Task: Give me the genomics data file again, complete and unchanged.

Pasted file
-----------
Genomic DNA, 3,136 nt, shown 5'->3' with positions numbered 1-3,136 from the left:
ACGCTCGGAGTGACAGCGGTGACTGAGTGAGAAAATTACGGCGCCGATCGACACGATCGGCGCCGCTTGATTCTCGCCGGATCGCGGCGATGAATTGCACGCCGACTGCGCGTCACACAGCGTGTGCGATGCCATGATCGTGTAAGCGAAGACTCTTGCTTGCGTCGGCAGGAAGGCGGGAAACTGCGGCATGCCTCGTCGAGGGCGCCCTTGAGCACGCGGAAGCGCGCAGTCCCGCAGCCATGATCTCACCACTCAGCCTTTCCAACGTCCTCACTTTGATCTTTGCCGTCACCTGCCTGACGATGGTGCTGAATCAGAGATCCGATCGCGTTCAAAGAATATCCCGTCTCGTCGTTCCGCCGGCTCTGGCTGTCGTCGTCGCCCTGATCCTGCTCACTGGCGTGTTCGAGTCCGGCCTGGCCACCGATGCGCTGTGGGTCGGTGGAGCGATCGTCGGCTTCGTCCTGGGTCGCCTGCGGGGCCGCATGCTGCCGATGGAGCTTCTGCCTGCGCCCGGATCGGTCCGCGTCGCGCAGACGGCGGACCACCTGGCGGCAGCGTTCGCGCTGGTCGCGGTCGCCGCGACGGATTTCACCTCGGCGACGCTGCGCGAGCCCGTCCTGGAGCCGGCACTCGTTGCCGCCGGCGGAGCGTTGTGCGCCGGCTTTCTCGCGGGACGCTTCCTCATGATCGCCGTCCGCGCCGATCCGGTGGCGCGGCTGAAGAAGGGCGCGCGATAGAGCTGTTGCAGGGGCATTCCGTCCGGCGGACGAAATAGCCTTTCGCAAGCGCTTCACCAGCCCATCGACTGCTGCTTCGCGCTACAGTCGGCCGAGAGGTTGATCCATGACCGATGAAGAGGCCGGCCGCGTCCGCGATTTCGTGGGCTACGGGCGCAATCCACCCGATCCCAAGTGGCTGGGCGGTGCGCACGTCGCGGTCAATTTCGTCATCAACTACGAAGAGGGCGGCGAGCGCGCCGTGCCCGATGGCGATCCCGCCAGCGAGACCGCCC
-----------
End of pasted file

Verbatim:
Genomic DNA, 3,136 nt, shown 5'->3' with positions numbered 1-3,136 from the left:
ACGCTCGGAGTGACAGCGGTGACTGAGTGAGAAAATTACGGCGCCGATCGACACGATCGGCGCCGCTTGATTCTCGCCGGATCGCGGCGATGAATTGCACGCCGACTGCGCGTCACACAGCGTGTGCGATGCCATGATCGTGTAAGCGAAGACTCTTGCTTGCGTCGGCAGGAAGGCGGGAAACTGCGGCATGCCTCGTCGAGGGCGCCCTTGAGCACGCGGAAGCGCGCAGTCCCGCAGCCATGATCTCACCACTCAGCCTTTCCAACGTCCTCACTTTGATCTTTGCCGTCACCTGCCTGACGATGGTGCTGAATCAGAGATCCGATCGCGTTCAAAGAATATCCCGTCTCGTCGTTCCGCCGGCTCTGGCTGTCGTCGTCGCCCTGATCCTGCTCACTGGCGTGTTCGAGTCCGGCCTGGCCACCGATGCGCTGTGGGTCGGTGGAGCGATCGTCGGCTTCGTCCTGGGTCGCCTGCGGGGCCGCATGCTGCCGATGGAGCTTCTGCCTGCGCCCGGATCGGTCCGCGTCGCGCAGACGGCGGACCACCTGGCGGCAGCGTTCGCGCTGGTCGCGGTCGCCGCGACGGATTTCACCTCGGCGACGCTGCGCGAGCCCGTCCTGGAGCCGGCACTCGTTGCCGCCGGCGGAGCGTTGTGCGCCGGCTTTCTCGCGGGACGCTTCCTCATGATCGCCGTCCGCGCCGATCCGGTGGCGCGGCTGAAGAAGGGCGCGCGATAGAGCTGTTGCAGGGGCATTCCGTCCGGCGGACGAAATAGCCTTTCGCAAGCGCTTCACCAGCCCATCGACTGCTGCTTCGCGCTACAGTCGGCCGAGAGGTTGATCCATGACCGATGAAGAGGCCGGCCGCGTCCGCGATTTCGTGGGCTACGGGCGCAATCCACCCGATCCCAAGTGGCTGGGCGGTGCGCACGTCGCGGTCAATTTCGTCATCAACTACGAAGAGGGCGGCGAGCGCGCCGTGCCCGATGGCGATCCCGCCAGCGAGACCGCCC